11. Add in cinnamon

Cinnamon is one of my favorite herbs; not only can it help stabilize blood sugar, but it can also work as a next-level immune system supporter. I often suggest cinnamon to my patients with blood sugar issues due to its ability to help stabilize blood sugar levels, but it also works as a next-level immunity supporter thanks to its high antioxidant content (18), which protects cells from damage. One study even showed that cinnamon can block the powerful flu strain (H7N3) (19) from entering the body’s cells. You can buy cinnamon tea, take it in a capsule, or sprinkle ground cinnamon on your yogurt, oatmeal, or into your smoothies and coffees.

12. Get some sunlight

We may be under “stay at home” orders, but that doesn’t mean we should skimp on a daily dose of sunlight if at all possible. Sunlight has demonstrated incredible healing properties; in fact, during the 1918 flu pandemic, health experts found that putting sick patients out in the sun helped deactivate the virus (20). We’re not exactly sure why sunlight is so healing, but it could have something to do with its influence on vitamin D production, which plays a role in dozens of pathways that are needed to fight off various illnesses. Not to mention, sunlight helps our body’s natural circadian rhythms, which emerging research suggests can regulate our inflammatory response (21) to viruses.

13. Book a sauna session

We all know that saunas are incredibly relaxing and comforting. But did you know that researchers have started studying the relationship between regular sauna sessions and decreased risk of respiratory diseases like pneumonia? It’s true. If fact, one study showed (22) a direct relationship between the number of sauna sessions per week and decreased risk.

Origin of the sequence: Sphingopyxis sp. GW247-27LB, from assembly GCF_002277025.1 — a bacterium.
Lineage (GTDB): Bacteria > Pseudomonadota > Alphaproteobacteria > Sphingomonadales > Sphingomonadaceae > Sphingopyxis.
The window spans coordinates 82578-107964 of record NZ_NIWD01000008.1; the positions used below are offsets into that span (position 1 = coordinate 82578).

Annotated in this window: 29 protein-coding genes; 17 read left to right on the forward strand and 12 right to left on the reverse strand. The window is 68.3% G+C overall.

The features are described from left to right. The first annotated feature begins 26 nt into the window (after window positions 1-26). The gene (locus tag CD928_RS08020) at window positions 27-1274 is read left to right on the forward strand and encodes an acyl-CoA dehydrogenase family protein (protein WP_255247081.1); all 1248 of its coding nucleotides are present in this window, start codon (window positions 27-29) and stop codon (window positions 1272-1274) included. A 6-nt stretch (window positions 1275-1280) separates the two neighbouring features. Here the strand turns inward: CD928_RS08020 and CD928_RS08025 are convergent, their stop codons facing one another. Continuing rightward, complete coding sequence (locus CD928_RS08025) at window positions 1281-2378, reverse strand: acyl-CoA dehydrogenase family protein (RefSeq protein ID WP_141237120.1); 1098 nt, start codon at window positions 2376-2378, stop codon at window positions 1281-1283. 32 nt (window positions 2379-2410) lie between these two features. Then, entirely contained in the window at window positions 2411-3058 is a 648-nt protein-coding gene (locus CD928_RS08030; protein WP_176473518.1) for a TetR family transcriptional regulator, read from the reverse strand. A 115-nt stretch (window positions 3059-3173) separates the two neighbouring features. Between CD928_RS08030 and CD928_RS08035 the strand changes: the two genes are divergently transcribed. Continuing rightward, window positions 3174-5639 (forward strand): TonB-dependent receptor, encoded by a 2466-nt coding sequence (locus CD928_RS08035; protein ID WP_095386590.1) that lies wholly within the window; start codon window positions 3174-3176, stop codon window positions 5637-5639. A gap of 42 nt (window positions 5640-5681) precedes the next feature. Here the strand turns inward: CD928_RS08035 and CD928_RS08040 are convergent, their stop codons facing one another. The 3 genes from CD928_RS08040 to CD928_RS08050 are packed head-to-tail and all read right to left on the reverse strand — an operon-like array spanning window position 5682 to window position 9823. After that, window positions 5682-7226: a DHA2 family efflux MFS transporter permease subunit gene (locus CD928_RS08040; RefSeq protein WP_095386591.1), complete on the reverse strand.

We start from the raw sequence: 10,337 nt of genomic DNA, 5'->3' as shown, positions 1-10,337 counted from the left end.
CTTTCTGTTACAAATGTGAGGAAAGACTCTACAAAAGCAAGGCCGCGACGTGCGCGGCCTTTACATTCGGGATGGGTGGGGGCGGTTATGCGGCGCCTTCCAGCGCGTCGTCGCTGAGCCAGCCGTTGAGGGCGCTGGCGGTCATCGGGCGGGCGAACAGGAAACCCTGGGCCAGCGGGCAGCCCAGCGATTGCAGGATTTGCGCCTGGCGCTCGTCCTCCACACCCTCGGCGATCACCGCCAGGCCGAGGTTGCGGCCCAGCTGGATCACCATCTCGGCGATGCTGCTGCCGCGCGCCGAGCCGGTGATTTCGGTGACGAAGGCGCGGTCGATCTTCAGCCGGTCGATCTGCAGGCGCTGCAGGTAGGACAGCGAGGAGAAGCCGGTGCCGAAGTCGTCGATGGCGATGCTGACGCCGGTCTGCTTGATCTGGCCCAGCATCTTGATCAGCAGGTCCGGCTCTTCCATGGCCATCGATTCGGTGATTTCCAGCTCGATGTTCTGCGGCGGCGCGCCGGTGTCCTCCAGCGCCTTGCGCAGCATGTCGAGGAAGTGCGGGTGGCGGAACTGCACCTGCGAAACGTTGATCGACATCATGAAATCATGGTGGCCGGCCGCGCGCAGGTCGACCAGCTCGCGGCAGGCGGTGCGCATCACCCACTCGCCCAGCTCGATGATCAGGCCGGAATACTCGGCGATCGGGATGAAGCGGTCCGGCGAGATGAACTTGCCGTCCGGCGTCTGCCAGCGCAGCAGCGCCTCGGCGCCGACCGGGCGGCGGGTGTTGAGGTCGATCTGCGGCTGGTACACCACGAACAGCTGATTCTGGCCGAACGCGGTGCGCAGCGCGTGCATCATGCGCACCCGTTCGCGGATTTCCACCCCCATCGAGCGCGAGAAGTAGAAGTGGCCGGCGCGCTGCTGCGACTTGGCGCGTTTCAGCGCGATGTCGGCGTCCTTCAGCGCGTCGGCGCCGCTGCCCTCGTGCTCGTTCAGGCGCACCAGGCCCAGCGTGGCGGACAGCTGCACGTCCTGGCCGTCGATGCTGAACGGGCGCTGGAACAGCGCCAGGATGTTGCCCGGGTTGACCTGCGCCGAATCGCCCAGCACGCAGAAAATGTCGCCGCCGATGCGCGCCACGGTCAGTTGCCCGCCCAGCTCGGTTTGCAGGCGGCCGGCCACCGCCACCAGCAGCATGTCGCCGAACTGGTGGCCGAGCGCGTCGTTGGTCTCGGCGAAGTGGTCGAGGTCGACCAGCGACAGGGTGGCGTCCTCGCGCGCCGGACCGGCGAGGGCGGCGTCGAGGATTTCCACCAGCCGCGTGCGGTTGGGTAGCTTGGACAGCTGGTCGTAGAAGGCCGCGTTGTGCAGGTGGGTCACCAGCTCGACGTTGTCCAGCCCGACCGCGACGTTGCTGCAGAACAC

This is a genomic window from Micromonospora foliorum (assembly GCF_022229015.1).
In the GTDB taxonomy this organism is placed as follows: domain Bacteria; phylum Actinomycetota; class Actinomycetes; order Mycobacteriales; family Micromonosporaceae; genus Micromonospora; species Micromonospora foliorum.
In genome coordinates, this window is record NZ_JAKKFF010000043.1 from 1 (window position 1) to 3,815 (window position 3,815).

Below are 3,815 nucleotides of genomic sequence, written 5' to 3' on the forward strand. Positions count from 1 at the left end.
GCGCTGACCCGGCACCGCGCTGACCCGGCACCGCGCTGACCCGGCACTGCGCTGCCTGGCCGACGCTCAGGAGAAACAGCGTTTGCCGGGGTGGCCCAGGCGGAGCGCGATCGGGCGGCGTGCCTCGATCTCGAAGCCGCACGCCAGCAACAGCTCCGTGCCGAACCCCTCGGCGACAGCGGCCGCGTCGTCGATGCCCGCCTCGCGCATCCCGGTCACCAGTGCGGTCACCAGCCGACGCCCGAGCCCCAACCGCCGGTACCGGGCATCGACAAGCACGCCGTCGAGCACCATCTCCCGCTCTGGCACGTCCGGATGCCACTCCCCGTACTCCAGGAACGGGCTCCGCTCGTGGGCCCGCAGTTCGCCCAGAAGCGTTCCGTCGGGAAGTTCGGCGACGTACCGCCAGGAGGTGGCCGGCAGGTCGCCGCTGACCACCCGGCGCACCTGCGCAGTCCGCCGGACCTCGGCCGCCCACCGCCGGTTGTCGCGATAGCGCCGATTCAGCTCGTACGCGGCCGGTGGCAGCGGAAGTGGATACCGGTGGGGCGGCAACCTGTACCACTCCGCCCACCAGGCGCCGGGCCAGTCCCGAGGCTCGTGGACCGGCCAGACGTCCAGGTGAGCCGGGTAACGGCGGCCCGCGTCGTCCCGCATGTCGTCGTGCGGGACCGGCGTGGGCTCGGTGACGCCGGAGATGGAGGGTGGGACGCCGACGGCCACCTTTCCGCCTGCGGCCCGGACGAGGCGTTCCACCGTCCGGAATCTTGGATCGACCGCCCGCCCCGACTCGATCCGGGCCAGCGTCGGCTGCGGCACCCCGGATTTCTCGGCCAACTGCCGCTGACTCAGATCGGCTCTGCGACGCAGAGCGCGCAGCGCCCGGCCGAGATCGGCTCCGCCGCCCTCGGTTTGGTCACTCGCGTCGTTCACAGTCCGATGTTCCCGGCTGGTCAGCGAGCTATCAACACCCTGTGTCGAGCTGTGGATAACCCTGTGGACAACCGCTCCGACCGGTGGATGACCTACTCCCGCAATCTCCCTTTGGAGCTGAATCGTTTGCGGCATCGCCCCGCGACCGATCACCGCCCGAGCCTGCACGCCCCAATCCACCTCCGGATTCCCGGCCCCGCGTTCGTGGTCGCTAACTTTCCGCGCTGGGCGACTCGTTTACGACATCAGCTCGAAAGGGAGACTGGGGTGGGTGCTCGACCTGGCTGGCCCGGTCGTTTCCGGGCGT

So what explains these benefits? One theory is that saunas activate heat shock proteins (23) in our bodies. These proteins are produced naturally in response to stressful conditions (such as intense heat or cold) and work to increase the antiviral activity of prostaglandins (24), which are a group of lipid compounds that can inhibit RNA-based viral replication. This can slow — or even halt in some instances! —  the ability of a virus to develop and grow in your body.

14. Enjoy some fresh air

We already know that sunlight was helpful during the 1918 Spanish flu pandemic, but doctors also found that open-air therapy dramatically improved the health of patients. This is something referred to as the “Open Air Factor,” where fresh air is thought to help to kill off bacteria and the influenza viruses compared to indoor air, both during the day and during the night. Decades later in the 1960s, the Ministry of Defense confirmed the therapeutic benefits of fresh air (25).